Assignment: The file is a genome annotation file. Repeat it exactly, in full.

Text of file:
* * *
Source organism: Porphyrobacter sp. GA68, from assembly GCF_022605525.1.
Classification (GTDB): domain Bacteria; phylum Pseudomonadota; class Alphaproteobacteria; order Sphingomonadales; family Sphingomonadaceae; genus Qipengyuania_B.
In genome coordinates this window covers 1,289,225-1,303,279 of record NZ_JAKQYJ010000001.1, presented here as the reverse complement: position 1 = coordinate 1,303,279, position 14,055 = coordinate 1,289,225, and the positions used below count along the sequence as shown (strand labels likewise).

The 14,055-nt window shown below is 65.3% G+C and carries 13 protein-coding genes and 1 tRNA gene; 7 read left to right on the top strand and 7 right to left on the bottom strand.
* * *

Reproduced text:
Source organism: Porphyrobacter sp. GA68, from assembly GCF_022605525.1.
Classification (GTDB): domain Bacteria; phylum Pseudomonadota; class Alphaproteobacteria; order Sphingomonadales; family Sphingomonadaceae; genus Qipengyuania_B.
In genome coordinates this window covers 1,289,225-1,303,279 of record NZ_JAKQYJ010000001.1, presented here as the reverse complement: position 1 = coordinate 1,303,279, position 14,055 = coordinate 1,289,225, and the positions used below count along the sequence as shown (strand labels likewise).

The 14,055-nt window shown below is 65.3% G+C and carries 13 protein-coding genes and 1 tRNA gene; 7 read left to right on the top strand and 7 right to left on the bottom strand.